NBC News called that claim into question this past week, revealing immigration paperwork showing his mother was in Brazil between 1999 and 2003, and wasn’t even in the country during 9/11.
Santos was also seen back in New York for the first time last week, visiting Shri Saneeswara Temple in New Hyde Park, according to News 12. Religious leaders there said Santos had not been invited, and stayed for three hours. There have been no other reports of Santos making public appearances in the district, although he did state on Twitter he was returning to Washington this week.
Santos also took to social media to boast about being “enshrined in late-night TV history” after a number of shows brought in actors to parody the congressman. Jimmy Kimmel from “Jimmy Kimmel Live” on ABC and Stephen Colbert from “The Late Show” on CBS both introduced actors claiming to be Santos. Bowen Yang played Santos in two different sketches on NBC’s “Saturday Night Live” over the weekend, and just a couple floors down in Rockefeller Center, Jimmy Fallon brought in comedian Jon Lovitz as Santos on “The Tonight Show.”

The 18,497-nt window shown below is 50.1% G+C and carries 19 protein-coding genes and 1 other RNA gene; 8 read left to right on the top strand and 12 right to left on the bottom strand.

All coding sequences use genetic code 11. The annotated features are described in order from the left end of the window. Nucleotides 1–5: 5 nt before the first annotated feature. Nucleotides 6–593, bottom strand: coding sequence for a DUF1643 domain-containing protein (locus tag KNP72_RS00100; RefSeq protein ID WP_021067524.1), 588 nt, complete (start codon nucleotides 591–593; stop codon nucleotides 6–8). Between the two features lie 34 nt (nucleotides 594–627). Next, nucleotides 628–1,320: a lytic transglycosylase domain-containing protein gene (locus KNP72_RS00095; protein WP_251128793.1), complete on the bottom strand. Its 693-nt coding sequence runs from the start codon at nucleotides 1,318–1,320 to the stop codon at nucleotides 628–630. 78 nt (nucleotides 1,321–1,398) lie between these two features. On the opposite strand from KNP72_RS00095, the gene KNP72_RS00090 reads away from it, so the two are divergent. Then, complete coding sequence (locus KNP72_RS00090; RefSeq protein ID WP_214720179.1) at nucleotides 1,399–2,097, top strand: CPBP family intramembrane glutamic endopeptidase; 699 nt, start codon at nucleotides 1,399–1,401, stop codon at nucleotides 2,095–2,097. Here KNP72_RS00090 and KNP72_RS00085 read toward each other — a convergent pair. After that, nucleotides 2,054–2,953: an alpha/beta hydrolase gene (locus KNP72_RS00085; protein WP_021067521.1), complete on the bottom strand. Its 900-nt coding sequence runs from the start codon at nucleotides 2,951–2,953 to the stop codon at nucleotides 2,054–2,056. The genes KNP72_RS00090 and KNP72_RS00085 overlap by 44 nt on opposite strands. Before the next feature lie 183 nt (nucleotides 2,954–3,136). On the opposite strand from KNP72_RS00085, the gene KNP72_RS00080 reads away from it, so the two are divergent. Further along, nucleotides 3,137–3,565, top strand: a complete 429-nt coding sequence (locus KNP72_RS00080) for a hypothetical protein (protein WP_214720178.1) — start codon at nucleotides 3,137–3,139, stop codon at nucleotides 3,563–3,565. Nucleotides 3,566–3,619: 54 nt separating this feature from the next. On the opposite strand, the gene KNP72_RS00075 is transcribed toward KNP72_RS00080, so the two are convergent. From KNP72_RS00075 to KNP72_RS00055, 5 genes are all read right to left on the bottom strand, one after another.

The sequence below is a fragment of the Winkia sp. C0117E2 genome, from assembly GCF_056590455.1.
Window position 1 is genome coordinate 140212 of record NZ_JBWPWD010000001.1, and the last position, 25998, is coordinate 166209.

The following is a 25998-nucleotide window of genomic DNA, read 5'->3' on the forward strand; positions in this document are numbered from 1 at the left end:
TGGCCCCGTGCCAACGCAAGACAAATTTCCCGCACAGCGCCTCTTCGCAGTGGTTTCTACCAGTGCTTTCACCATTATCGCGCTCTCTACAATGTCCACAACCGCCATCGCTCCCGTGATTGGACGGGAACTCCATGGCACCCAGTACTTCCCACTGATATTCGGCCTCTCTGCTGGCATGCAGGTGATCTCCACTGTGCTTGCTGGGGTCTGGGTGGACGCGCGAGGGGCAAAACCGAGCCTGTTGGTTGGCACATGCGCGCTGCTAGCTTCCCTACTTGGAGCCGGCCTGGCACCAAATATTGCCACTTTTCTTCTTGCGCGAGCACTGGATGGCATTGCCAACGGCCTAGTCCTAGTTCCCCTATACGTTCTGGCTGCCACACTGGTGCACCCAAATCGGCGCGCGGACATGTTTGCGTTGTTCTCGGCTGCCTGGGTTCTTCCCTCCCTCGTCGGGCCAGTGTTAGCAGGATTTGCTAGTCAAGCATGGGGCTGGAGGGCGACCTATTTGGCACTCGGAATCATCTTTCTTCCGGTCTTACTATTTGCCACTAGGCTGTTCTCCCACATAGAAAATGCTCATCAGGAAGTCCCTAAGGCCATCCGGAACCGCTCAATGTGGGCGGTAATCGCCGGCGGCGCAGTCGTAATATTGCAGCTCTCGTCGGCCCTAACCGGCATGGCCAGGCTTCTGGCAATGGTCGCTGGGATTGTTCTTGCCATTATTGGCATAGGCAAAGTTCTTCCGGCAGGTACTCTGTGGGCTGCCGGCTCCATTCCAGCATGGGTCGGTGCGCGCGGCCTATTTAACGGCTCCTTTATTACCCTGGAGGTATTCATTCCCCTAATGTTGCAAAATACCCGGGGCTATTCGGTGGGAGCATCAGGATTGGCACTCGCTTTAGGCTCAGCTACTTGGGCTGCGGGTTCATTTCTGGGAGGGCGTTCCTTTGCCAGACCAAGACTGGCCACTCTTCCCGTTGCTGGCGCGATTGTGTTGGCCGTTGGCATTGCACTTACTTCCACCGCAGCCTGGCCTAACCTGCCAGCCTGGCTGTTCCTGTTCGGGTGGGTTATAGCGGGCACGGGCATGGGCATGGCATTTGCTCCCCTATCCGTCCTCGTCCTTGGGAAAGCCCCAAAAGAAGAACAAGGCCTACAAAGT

Santos called the impersonations “terrible” on social media,
“Jon Lovitz is supposed to be one of the greatest comedians of all time, and that was embarrassing,” Santos wrote, “For him, not me. These comedians need to step their game up.”
Calls for Santos to resign continue to grow among both Republicans and Democrats, but House Speaker Kevin McCarthy appears to show no interest in it, deferring the matter to the House Ethics Committee, which he has already moved to defund.
In fact, McCarthy gave Santos two committee seats — Small Business and Science, Space and Technology.